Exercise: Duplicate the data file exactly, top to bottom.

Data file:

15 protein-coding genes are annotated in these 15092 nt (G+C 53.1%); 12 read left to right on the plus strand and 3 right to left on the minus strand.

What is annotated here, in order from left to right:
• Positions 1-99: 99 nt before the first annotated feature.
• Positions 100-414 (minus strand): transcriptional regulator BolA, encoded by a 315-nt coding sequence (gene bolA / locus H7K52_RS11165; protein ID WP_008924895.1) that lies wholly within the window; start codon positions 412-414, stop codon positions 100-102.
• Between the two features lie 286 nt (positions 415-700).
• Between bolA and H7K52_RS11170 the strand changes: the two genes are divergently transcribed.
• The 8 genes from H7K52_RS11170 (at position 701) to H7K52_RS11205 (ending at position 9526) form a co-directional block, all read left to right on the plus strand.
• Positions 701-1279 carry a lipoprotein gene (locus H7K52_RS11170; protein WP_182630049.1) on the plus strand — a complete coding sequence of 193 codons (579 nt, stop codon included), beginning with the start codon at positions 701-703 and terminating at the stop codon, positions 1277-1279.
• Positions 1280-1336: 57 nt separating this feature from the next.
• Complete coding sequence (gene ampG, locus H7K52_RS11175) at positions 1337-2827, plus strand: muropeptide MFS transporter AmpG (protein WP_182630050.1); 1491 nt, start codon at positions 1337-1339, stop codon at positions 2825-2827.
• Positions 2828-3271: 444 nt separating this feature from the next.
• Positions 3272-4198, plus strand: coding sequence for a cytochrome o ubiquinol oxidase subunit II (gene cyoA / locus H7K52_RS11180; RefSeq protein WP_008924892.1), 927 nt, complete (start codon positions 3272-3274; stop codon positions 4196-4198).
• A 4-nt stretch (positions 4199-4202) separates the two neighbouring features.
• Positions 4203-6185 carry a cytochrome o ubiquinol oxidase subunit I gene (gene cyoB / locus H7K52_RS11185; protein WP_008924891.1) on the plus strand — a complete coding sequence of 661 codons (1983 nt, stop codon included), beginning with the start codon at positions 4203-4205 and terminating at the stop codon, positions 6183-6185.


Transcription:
15 protein-coding genes are annotated in these 15092 nt (G+C 53.1%); 12 read left to right on the plus strand and 3 right to left on the minus strand.

What is annotated here, in order from left to right:
• Positions 1-99: 99 nt before the first annotated feature.
• Positions 100-414 (minus strand): transcriptional regulator BolA, encoded by a 315-nt coding sequence (gene bolA / locus H7K52_RS11165; protein ID WP_008924895.1) that lies wholly within the window; start codon positions 412-414, stop codon positions 100-102.
• Between the two features lie 286 nt (positions 415-700).
• Between bolA and H7K52_RS11170 the strand changes: the two genes are divergently transcribed.
• The 8 genes from H7K52_RS11170 (at position 701) to H7K52_RS11205 (ending at position 9526) form a co-directional block, all read left to right on the plus strand.
• Positions 701-1279 carry a lipoprotein gene (locus H7K52_RS11170; protein WP_182630049.1) on the plus strand — a complete coding sequence of 193 codons (579 nt, stop codon included), beginning with the start codon at positions 701-703 and terminating at the stop codon, positions 1277-1279.
• Positions 1280-1336: 57 nt separating this feature from the next.
• Complete coding sequence (gene ampG, locus H7K52_RS11175) at positions 1337-2827, plus strand: muropeptide MFS transporter AmpG (protein WP_182630050.1); 1491 nt, start codon at positions 1337-1339, stop codon at positions 2825-2827.
• Positions 2828-3271: 444 nt separating this feature from the next.
• Positions 3272-4198, plus strand: coding sequence for a cytochrome o ubiquinol oxidase subunit II (gene cyoA / locus H7K52_RS11180; RefSeq protein WP_008924892.1), 927 nt, complete (start codon positions 3272-3274; stop codon positions 4196-4198).
• A 4-nt stretch (positions 4199-4202) separates the two neighbouring features.
• Positions 4203-6185 carry a cytochrome o ubiquinol oxidase subunit I gene (gene cyoB / locus H7K52_RS11185; protein WP_008924891.1) on the plus strand — a complete coding sequence of 661 codons (1983 nt, stop codon included), beginning with the start codon at positions 4203-4205 and terminating at the stop codon, positions 6183-6185.